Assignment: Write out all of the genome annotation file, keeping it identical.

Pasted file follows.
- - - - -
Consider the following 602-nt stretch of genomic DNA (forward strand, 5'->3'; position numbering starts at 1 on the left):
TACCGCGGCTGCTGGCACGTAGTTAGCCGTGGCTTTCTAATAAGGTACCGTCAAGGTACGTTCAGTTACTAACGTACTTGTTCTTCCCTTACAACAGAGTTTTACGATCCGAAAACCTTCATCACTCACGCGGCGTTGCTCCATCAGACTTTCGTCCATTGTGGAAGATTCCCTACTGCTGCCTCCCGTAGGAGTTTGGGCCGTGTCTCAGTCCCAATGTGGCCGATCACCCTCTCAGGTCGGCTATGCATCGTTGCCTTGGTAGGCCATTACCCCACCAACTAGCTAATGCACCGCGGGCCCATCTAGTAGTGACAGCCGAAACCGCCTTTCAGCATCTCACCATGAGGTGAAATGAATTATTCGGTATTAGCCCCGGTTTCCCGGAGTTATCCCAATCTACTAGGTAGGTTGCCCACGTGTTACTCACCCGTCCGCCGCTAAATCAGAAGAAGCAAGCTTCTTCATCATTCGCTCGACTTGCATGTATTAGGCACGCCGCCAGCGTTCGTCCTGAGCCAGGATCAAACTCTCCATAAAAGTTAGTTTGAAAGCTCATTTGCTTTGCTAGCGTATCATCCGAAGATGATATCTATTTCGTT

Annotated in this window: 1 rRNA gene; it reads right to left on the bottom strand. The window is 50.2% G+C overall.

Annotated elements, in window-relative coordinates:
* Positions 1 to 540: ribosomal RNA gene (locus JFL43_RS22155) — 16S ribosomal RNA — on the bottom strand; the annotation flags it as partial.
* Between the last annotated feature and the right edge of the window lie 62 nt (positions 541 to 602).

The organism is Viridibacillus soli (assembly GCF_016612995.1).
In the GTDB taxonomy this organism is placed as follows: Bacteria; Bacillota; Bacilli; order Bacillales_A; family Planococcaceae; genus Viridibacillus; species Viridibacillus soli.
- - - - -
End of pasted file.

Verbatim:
Consider the following 602-nt stretch of genomic DNA (forward strand, 5'->3'; position numbering starts at 1 on the left):
TACCGCGGCTGCTGGCACGTAGTTAGCCGTGGCTTTCTAATAAGGTACCGTCAAGGTACGTTCAGTTACTAACGTACTTGTTCTTCCCTTACAACAGAGTTTTACGATCCGAAAACCTTCATCACTCACGCGGCGTTGCTCCATCAGACTTTCGTCCATTGTGGAAGATTCCCTACTGCTGCCTCCCGTAGGAGTTTGGGCCGTGTCTCAGTCCCAATGTGGCCGATCACCCTCTCAGGTCGGCTATGCATCGTTGCCTTGGTAGGCCATTACCCCACCAACTAGCTAATGCACCGCGGGCCCATCTAGTAGTGACAGCCGAAACCGCCTTTCAGCATCTCACCATGAGGTGAAATGAATTATTCGGTATTAGCCCCGGTTTCCCGGAGTTATCCCAATCTACTAGGTAGGTTGCCCACGTGTTACTCACCCGTCCGCCGCTAAATCAGAAGAAGCAAGCTTCTTCATCATTCGCTCGACTTGCATGTATTAGGCACGCCGCCAGCGTTCGTCCTGAGCCAGGATCAAACTCTCCATAAAAGTTAGTTTGAAAGCTCATTTGCTTTGCTAGCGTATCATCCGAAGATGATATCTATTTCGTT

Annotated in this window: 1 rRNA gene; it reads right to left on the bottom strand. The window is 50.2% G+C overall.

Annotated elements, in window-relative coordinates:
* Positions 1 to 540: ribosomal RNA gene (locus JFL43_RS22155) — 16S ribosomal RNA — on the bottom strand; the annotation flags it as partial.
* Between the last annotated feature and the right edge of the window lie 62 nt (positions 541 to 602).

The organism is Viridibacillus soli (assembly GCF_016612995.1).
In the GTDB taxonomy this organism is placed as follows: Bacteria; Bacillota; Bacilli; order Bacillales_A; family Planococcaceae; genus Viridibacillus; species Viridibacillus soli.